And whom would you choose to invite to your program after such an incident?

"In the event of a fatality in Israel in the past, on `Breakfast with Frost,' one of the first people we always contacted was the Israeli ambassador. So that is what we will do again, I'm sure."

Would you, for example, invite Benjamin Netanyahu to your program on Al Jazeera?

"Yes, of course."

This is how Frost explains his decision to accept the proposal of Al Jazeera:

"This is probably the last worldwide 24-hour news station that will be built, network that will be built. And in that sense, it's a very exciting new challenge."

However, Frost does not totally ignore the criticism that has been leveled at the channel regarding its alleged anti-American bias, and the hints of a possible connection with Al-Qaida.

The Arabic channel is the first to broadcast the videotapes sent by the organization, and in effect it has become its communications pipeline with the world. The U.S. administration has repeatedly accused the station of encouraging terrorism, and Secretary of Defense Donald Rumsfeld has said that Al Jazeera aired photos of beheadings carried out by Iraqi rebels. The Americans boycott the network's reporters in Iraq, and only recently a former Al Jazeera reporter, Taysir Alouni, was sentenced to seven years imprisonment in Spain for cooperating with Al-Qaida.

Frost says that the claim regarding the broadcast of executions is incorrect. "Before I said yes, the key thing for me, obviously, was just to check out Al Jazeera with senior people in the government in London and Washington and senior Jewish friends, and seeing if in particular there was no link between Al Jazeera and Al-Qaida.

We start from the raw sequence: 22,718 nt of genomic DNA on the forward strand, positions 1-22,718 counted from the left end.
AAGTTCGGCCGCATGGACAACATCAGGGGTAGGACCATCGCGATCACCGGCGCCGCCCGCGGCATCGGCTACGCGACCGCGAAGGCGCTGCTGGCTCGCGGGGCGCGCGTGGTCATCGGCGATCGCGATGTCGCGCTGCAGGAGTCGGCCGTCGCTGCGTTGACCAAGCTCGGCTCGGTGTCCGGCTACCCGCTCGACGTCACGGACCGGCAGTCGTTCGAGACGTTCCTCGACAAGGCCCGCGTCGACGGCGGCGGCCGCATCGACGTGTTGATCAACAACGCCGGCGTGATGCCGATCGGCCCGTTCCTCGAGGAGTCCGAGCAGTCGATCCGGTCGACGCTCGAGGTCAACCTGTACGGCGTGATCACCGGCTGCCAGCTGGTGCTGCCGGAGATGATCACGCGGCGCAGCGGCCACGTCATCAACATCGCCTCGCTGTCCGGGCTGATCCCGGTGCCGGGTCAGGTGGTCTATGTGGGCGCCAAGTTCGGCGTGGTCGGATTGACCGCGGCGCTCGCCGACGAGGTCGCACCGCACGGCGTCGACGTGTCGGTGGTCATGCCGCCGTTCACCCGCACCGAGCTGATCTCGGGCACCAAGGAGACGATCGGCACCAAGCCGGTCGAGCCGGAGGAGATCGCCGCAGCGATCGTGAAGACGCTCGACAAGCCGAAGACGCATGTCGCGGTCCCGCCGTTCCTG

"They all said that as far as links to Al-Qaida were concerned, Al-Jazeera was clean, that it was in the clear. And that obviously was essential, that was the first thing I did. I'm not surprised really, because obviously Qatar is America and Britain's closest ally in the Arab world, so it would be illogical if they also had links to Al-Qaida, because one would have canceled out the other."

Do they know in your new place of work that you were invited to a dinner to commemorate the Balfour Declaration?

"Well there's no problem, because you see there's no conflict. I've always done a great many things as a friend of Israel over the years, as people can tell you. I first met Ariel Sharon at Rehovot at the Weizmann Institute, which I was a governor of for many years, I've always done a lot of work for Jewish charities in London, and so that is quite natural for me to do this, because the Balfour Declaration is a good thing to celebrate."

Rabin, Kennedy and Dayan

Even today, Frost can quote verbatim passages from interviews he conducted, and he recalls with amazement things said to him by some of his Israeli interviewees. Rabin arouses a particularly warm feeling in him. He interviewed Rabin in 1993, two months after the signing of the Oslo Accords.